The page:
Art and Design Building receives sustainability, architecture awards

The Art and Design Building expansion recently received sustainability and architecture awards, and the reasons for those awards extend beyond recognition and into the classroom.

The Art and Design Building recently received awards for its sustainability and architecture. Photo by Kari Williams

The building received gold level LEED (Leadership in Energy and Environmental Design) certification, for which sustainability, energy, materials and resources and indoor air quality, among other items, are evaluated. Not requiring additional parking, producing 26 percent less energy and using 40 percent less water than a comparable building also factored into the gold level. It also received the American Institute of Architects (AIA) Central States Citation Award of Excellence award.

Art and design Department Chair Barbara Nwacha said receiving both awards is great for SIUE.

“It’s really nice that the university was able to get this award,” Nwacha said. “It’s really nice that the art department – that we – get to benefit from their thoughtfulness on how they put together the space and thought about the materials that were being used and have that environmental consciousness.”

Joel Fuoss, of St. Louis-based Trivers Architects, which served as the project architect, said Trivers employed an industrial hygienist, who works with art schools around the country, to identify “safe alternatives” to chemicals used in art projects.

Additionally, Fuoss said studies show the use of natural light in the building will allow students to be “more aware of what they’re learning.”

Prior to the expansion, Nwacha said students were creating in “hallways and stairwells in alcoves and spaces that they were trying to carve out for themselves.”

“Artists typically engage in the space and adapt to the space and it’s better to have them adapt to a positive, strong consistent space instead of adapting to the back of a stairwell someplace,” Nwacha said.

Reaching beyond campus, Fuoss said Trivers used recycled content and construction materials from businesses within 500 miles of campus.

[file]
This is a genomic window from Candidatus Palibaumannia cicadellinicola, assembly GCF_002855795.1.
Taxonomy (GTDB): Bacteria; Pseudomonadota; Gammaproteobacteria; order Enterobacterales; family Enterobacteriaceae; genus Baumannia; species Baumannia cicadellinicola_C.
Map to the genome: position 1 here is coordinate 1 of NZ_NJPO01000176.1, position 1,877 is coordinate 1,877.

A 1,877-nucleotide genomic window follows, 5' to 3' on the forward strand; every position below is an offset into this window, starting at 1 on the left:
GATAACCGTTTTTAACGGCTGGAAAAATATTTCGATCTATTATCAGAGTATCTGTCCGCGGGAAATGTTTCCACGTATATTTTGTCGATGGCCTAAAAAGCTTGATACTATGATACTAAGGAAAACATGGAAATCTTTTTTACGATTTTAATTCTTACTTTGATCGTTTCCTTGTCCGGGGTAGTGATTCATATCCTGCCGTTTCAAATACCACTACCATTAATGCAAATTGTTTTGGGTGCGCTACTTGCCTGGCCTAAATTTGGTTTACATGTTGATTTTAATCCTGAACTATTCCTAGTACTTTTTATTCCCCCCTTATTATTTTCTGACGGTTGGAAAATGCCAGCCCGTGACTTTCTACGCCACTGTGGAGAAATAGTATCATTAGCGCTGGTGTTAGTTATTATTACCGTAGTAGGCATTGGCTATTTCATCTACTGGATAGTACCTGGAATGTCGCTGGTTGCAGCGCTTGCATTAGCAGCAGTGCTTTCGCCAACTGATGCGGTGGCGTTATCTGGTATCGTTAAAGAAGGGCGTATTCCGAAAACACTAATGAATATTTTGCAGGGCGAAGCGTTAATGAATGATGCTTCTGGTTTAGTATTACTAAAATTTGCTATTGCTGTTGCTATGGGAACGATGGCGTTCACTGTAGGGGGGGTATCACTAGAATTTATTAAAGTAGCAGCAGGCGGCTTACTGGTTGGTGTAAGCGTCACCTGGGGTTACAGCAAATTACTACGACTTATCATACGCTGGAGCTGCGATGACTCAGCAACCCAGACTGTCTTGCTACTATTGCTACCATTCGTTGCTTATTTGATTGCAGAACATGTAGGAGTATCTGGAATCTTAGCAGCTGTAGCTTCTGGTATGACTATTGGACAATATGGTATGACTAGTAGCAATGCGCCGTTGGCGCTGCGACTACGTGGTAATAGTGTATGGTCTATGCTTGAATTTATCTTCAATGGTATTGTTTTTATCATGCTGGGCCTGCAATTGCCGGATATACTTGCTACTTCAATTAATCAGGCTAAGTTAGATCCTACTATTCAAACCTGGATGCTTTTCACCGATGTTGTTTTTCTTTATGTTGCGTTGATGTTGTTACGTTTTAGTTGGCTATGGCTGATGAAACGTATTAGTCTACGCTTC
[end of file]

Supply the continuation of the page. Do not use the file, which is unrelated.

AIA Central States Citation Award of Excellence

The Central States Citation Award of Excellence gives SIUE “added exposure” in the five-state region (Missouri, Iowa, Kansas, Nebraska, Oklahoma) the AIA covers, according to Fuoss. To qualify for the award, Fuoss said architecture firms give presentations speaking to the safety and goals of the project, after which jurors determine the winners.

Part of SIUE’s goal, according to Fuoss, is to attract “the brightest and the best students that it can find” and the university recognized the Art and Design Building expansion as “something that needed to happen to keep attracting students.”

Fuoss said receiving the award shows “further commitment” to “create spaces that are desirable spaces for students and faculty to be in.”

“By having a building that can help facilitate that… I think really kind of speaks to their commitment to do good architectures,” Fuoss said. “For us an architecture firm, it’s a huge compliment. Being recognized by your peers and achieving something that’s quite significant across five states.”

Fuoss has been involved with the project for nearly the entire time and said it is amazing that SIUE has “an excellent arts program” and it is great to be involved in that.

“[Being an] architect is kind of [like being] a conductor of an orchestra…,” Fuoss said. “[Architects] pull everything together and kind of make music out of it. I feel like we’ve got a building that sings.”

The existing art building was designed in 1992 and is a “departure” from other campus buildings, which tend to have five-foot modules of glass, due to its red brick façade, according to Fuoss. In designing the expansion, Fuoss said the architects adapted features of the existing building with window panels created to look like the five-foot modules on other campus buildings.

Be Sociable, Share!

Filed Under: Art and Design

Tags: , , , , , , ,

Comments are closed.

Switch to our mobile site